We are into the last weekend of the month we dub Emancipation Month. Clearly a misnomer because whatever limited activities we have are centred on the actual emancipation anniversary day. Interestingly or perhaps ironically, it was one hell of a month with persons on the streets on several days, but particularly August 5 protesting for rights, which our ancestors hoped they had won on 1st August 1838.
Freedom then was rather a paper creation, for all sorts of hurdles, legal and otherwise were put in their way to circumscribe what they were told they were given. In fact, it was what they had fought for, because although those who controlled power tended to pay lip service to the role of the enslaved, there is no denying that the Haitian revolution, the 1816 Barbados revolt that led to the declaration of Martial law in St. Vincent, the 1823 Demerara revolt and that of Jamaica in 1831 had an impact. As Eric Williams noted it was emancipation from above or from below, but it was going to be emancipation anyway. Those in the British Parliament might have been reminded of these when one member brought to their attention during the debate, news that there were disturbances on the ‘Carib Country’ estates in St. Vincent. In any event the reality was that a journey had begun. One hundred and eighty three years after, the children of the newly freed must be wondering about that journey. Those who took to the streets on August 5 voicing their disapproval with measures that were being discussed and eventually passed in the wee hours of the morning must have been saying to themselves that they had concerns that needed to be taken into account; that those who opposed the measures needed to be consulted. It was no longer a question of government and opposition in parliament, for many of those on the streets were not necessarily members or supporters of the official opposition in parliament. I continue to maintain that in situations as existed then, prior consultations with different groups, civic, political, religious, NGOs, trade unions, are important. It was even more so with the issue of vaccinations, especially if being made mandatory.
Admittedly there is a lot of confusion and things are still being worked through with the medical authorities and experts at times back tracking on previous positions, and still trying to come to grips with new data. Lots of questions remain that could have been answered or at least addressed at some level.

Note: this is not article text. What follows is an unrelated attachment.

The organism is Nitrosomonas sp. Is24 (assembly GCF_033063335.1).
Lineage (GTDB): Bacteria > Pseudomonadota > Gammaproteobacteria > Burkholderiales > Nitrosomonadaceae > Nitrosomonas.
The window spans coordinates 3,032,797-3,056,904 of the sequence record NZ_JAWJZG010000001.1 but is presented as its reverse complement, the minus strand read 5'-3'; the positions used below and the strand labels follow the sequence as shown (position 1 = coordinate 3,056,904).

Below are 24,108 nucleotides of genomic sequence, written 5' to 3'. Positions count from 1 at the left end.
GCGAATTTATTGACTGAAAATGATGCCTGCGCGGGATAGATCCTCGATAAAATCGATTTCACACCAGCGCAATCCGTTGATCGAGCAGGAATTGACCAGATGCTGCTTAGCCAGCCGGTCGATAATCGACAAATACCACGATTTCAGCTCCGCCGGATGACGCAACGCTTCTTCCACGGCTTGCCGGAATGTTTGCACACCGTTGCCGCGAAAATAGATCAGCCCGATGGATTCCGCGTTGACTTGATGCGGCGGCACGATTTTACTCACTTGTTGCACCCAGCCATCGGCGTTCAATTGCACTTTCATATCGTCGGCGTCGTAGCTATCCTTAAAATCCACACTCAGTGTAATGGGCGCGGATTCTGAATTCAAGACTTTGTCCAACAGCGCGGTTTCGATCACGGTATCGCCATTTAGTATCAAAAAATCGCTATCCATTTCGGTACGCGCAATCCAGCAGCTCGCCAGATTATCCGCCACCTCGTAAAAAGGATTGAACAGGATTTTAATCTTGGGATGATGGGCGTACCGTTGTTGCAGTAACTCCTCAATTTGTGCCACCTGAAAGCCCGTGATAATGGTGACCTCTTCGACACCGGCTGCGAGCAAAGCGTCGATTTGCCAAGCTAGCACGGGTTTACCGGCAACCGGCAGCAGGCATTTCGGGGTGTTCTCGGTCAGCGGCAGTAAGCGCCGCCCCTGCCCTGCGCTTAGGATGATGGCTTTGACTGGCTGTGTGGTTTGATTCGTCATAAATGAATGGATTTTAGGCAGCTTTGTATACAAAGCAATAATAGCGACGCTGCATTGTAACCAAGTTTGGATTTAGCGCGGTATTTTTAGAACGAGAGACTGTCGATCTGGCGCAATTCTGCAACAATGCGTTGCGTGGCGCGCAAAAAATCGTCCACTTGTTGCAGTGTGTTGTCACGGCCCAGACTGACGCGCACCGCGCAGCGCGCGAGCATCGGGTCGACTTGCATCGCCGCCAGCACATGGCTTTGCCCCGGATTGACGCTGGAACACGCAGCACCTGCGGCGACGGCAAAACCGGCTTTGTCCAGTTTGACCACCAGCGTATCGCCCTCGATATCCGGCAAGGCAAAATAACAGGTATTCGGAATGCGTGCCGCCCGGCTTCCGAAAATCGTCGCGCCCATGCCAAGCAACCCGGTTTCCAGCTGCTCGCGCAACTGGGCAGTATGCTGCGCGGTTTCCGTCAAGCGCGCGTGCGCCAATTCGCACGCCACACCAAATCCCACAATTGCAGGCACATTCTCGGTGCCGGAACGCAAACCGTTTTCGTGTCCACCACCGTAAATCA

There were of course other issues, the Cornelius John affair, concerns about the administration of justice, the searching of homes looking for ammunition and seizing of phones and computers, the growing view that there appears to be different systems of justice. Arising out of all of this is the appearance that efforts are being made to put blocks in the way of peaceful protests. It must dawn on us that in another five or six weeks we will be into the month of the anniversary of Independence. October 27 is another milestone on that journey that began in 1838. The mission was to end colonial rule or control and to put the governance of the country fully into the hands of Vincentians. We still owe allegiance to the British monarchy and still give our people ‘imperial’ honours. But central to all of this was to ensure a meaningful democracy.
There is a misunderstanding in some quarters as to what democracy entails. Some of us still equate it with the five minutes we spend in a polling booth every five years or so. One sometimes gets the impression from the way politicians function that once they are elected to office the people have little say until the next election. True democracy involves much more. People need to be consulted, there has to be more dialogue, freedom of expression must be recognised, the right to protest should remain as is the right to express views contrary to those that hold power, and ideas must contend. Of course, it is never a free all. There is a constitution that must guide how we operate. In any event let democracy reign!
Dr Adrian Fraser is a social commentator and historian